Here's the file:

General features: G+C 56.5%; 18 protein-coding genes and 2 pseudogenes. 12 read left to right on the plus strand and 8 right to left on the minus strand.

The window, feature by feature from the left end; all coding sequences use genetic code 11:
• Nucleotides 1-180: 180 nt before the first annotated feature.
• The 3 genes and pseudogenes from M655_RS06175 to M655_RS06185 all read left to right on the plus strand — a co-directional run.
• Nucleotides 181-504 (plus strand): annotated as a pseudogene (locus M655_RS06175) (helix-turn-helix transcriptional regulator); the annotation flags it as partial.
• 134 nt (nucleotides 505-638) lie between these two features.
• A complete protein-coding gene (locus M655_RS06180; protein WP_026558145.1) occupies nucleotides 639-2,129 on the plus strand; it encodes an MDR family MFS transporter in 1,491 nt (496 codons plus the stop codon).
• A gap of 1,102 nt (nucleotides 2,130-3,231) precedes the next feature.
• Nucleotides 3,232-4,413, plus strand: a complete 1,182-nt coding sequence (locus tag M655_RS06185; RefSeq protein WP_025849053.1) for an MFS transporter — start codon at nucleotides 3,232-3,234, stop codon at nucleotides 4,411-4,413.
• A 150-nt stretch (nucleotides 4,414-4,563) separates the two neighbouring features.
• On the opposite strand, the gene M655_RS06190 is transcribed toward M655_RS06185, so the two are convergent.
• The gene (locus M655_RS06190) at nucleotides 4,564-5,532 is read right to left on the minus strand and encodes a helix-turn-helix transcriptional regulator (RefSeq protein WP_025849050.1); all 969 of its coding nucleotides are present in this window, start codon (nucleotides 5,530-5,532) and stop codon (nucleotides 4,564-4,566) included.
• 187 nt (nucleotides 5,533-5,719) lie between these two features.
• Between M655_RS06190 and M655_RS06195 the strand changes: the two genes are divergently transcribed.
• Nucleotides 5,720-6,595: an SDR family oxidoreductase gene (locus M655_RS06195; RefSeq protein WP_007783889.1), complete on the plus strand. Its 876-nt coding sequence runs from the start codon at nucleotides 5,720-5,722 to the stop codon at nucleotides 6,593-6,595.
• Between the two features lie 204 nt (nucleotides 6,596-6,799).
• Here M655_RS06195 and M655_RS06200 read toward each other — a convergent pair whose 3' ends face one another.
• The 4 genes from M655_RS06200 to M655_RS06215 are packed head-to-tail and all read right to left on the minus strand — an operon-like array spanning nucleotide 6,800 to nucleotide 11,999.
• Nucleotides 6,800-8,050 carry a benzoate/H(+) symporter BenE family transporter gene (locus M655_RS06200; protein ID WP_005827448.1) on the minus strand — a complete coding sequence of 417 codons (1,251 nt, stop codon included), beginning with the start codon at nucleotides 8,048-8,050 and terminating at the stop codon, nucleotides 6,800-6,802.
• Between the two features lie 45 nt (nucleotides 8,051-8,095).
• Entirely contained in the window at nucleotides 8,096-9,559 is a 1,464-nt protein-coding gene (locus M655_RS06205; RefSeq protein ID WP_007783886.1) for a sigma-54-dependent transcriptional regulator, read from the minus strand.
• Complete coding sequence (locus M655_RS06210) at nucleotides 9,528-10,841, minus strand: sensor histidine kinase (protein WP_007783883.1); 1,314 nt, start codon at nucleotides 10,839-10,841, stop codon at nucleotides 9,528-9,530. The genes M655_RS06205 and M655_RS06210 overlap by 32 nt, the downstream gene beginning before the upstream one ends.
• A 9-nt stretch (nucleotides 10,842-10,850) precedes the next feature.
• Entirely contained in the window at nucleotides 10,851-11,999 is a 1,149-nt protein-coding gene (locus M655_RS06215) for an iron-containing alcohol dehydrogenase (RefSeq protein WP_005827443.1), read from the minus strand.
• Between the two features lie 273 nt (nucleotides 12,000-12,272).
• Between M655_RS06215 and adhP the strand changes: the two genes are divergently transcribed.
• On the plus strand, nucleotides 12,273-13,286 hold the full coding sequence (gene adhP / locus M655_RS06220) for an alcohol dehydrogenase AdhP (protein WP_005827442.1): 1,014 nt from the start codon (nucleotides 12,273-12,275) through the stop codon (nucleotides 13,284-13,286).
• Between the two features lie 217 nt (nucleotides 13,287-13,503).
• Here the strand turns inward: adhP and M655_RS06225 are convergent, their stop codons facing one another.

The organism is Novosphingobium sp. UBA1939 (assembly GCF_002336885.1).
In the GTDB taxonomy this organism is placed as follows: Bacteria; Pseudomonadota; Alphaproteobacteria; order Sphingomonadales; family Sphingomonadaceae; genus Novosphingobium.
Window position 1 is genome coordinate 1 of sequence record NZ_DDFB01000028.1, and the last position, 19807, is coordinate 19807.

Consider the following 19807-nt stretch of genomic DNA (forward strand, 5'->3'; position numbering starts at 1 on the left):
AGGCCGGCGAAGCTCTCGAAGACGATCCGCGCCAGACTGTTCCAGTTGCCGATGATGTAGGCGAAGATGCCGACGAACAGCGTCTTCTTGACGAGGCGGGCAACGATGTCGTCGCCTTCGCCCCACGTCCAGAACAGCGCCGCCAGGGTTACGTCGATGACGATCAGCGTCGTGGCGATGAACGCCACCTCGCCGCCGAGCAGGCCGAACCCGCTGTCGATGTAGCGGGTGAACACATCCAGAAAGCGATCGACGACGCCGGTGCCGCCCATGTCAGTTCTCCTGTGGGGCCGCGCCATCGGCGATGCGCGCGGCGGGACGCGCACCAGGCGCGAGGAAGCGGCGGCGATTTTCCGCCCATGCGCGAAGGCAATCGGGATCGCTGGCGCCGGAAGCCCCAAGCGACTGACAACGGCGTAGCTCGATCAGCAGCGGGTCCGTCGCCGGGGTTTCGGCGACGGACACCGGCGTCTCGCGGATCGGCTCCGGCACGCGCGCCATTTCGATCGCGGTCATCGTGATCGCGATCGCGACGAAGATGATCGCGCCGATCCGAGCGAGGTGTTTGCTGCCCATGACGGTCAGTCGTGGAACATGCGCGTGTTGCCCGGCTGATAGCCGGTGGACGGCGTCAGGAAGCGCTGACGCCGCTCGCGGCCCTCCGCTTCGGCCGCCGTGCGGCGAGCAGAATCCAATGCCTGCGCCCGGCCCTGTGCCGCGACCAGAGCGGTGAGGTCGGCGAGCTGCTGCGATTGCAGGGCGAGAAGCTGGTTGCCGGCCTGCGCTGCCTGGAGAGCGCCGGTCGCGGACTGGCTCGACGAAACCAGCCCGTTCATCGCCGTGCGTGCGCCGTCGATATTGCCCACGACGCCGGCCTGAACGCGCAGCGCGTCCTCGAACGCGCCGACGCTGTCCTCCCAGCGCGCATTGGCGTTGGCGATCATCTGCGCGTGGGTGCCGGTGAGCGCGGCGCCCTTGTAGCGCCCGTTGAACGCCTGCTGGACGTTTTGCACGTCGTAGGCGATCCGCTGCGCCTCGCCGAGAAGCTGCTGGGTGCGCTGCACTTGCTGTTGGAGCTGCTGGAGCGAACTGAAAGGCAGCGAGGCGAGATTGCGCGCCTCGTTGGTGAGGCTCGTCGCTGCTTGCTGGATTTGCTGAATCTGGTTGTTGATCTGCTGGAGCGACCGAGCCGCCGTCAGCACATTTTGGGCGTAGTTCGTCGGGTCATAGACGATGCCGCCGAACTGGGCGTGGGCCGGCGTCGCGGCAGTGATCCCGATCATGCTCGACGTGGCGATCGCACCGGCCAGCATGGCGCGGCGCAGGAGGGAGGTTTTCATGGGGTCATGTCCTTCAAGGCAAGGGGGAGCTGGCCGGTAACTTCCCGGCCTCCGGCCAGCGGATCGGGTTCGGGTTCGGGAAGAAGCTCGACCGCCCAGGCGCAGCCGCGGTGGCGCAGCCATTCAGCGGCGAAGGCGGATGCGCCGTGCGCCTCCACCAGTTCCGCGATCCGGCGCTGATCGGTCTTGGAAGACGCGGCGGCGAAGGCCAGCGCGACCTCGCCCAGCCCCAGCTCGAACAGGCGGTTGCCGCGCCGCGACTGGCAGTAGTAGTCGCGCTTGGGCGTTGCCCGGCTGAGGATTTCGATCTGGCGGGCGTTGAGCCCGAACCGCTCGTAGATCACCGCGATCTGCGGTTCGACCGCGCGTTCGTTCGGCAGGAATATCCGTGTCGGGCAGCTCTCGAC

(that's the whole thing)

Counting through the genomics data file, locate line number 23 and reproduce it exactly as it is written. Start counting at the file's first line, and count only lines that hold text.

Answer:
• A 9-nt stretch (nucleotides 10,842-10,850) precedes the next feature.